Dr. Rojas’ research focuses on child language from a longitudinal and processing perspective, specifically dual language development in typically developing children and in children with language impairments.  He is particularly interested in dual language growth, language sample analysis, and in validating paradigms to index processing load and early language learning in bilingual children.  Dr. Rojas, a nationally certified Speech-Language Pathologist, has provided bilingual (Spanish-English) speech-language pathology services in multiple settings, including schools and early intervention.

Suzanne M. Adlof, Ph.D. is an Associate Professor in the Department of Communication Sciences and Disorders at the University of South Carolina where she directs the SC Research on Language and Literacy (SCROLL Lab). Her research investigates relations between spoken language and reading development and disorders (e.g., dyslexia, developmental language disorder) with the long-term goals of improving the identification and treatment of language and learning difficulties to promote positive outcomes. This research has been supported by research grants from the National Institutes of Health, the Institute for Education Sciences, and private foundations, including the American Speech-Language Hearing Foundation. In 2019, she was awarded the Presidential Early Career Award for Scientists and Engineers (PECASE). Dr. Adlof currently serves as an Editor for the journal, Language Speech and Hearing Services in Schools.

 

DISCLOSURE: The DSHA conference committee members have no financial or non-financial relationships to disclose. Elizabeth Lucas is a board certified member of the American Board Child Language & Language Disorders and is a RADLD Ambassador. She will receive honorarium from DSHA for this presentation.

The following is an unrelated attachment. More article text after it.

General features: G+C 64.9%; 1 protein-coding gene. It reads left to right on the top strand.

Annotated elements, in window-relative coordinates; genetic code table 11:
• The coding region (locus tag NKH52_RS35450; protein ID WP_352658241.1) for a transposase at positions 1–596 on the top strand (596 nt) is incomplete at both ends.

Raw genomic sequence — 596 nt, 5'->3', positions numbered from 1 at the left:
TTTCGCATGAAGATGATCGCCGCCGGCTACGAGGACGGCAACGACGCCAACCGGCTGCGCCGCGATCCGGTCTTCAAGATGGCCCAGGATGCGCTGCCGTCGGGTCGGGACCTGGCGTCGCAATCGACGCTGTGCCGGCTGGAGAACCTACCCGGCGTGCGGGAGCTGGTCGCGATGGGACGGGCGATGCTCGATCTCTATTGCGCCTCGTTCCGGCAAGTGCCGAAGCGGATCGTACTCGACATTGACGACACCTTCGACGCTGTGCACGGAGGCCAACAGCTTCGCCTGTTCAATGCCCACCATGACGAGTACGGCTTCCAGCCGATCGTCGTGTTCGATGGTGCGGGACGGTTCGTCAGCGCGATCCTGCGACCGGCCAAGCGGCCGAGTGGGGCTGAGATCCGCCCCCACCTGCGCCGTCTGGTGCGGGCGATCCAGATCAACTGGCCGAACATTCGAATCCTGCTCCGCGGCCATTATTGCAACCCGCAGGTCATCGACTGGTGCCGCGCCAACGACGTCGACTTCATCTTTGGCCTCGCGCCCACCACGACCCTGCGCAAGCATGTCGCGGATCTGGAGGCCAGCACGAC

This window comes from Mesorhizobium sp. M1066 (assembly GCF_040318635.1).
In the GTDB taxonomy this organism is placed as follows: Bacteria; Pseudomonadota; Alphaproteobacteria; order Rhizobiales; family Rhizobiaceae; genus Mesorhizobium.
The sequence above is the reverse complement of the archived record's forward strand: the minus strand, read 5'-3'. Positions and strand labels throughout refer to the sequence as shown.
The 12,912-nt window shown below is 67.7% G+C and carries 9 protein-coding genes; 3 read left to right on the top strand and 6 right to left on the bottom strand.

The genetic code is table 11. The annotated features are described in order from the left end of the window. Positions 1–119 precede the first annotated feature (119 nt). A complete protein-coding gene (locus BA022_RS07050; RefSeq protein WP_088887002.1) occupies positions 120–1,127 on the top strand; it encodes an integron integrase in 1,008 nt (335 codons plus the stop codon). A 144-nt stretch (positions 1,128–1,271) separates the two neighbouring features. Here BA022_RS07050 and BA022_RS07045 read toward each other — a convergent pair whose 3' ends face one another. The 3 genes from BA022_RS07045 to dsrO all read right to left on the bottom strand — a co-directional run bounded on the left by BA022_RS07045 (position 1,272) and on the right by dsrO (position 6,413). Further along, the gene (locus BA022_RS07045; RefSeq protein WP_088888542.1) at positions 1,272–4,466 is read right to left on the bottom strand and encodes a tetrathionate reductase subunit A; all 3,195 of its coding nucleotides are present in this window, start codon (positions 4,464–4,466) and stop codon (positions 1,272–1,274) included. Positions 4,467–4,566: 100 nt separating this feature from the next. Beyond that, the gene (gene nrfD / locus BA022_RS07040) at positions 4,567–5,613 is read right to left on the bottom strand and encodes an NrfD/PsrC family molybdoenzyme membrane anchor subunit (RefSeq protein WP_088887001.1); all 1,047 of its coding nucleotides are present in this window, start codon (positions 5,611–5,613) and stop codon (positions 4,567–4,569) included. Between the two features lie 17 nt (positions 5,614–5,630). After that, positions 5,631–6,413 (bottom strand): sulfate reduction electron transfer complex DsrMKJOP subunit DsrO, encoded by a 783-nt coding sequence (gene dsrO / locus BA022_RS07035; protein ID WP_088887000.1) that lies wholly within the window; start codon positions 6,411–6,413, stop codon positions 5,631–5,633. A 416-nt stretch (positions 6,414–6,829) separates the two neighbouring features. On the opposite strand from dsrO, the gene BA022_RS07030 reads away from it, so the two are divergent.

Dr. McGregor receives a salary from Boys Town National Research Hospital. Her research is grant funded through the National Institutes of Health and the National Science Foundation. She is a board member of DLDandme.org. She will receive honorarium from DSHA for this presentation. The DSHA conference committee members have no financial or non-financial relationships to disclose.

The DSHA conference committee members have no financial or non-financial relationships to disclose. Dr. Sparks Lancaster is employed by and receives salary from Boystown National Research Hospital. She will receive honorarium for this presentation. Dr. Sparks Lancaster has no nonfinancial relationships to report.

Dr. Van Horne’s research is grant funded through the National Institutes of Health and the National Science Foundation. Dr. Van Horne and Samantha Weatherford are employed by the University of Delaware, and Samantha Weatherford draws salary from the grants that fund this research. Dr. Van Horne is a board member of DLDandme.org and is a RADLD Ambassador. Samantha Weatherford is the volunteer Continuing Education Administrator for the Delaware Speech-Language-Hearing Association. These speakers will not receive honorarium for this presentation.

The DSHA conference committee members have no financial or non-financial relationships to disclose. Dr. Rojas has no financial or non-financial relationships to report. He will receive an honorarium for this presentation.

The DSHA conference committee members have no financial or non-financial relationships to disclose. Dr. Adlof receives salary from Department of Communication Sciences and Disorders at the University of South Carolina. Her research is funded through the National Institute of Deafness and Other Communication Disorders (R03DC013399 and R01DC017156). She will receive honorarium for this presentation.

 

Continuing Education Units

These courses will be offered for 0.1 ASHA CEUs each (total 0.2 for attending full event)

Both courses: (Intermediate level; Professional area)

The Delaware Speech-Language-Hearing Association is approved by the Continuing Education Board of the American Speech-Language-Hearing Association to provide continuing education activities in speech-language pathology and audiology. See course information for number of ASHA CEUs, instructional level and content areas. ASHA CE Provider approval does not imply endorsement of course content, special products , or clinical procedures.

An annual ASHA CE Registry fee is required to register for ASHA CEUs.  Contact the ASHA CE Division (1-800-498-2071 ext. 4219) for  CE Registry fee subscription information.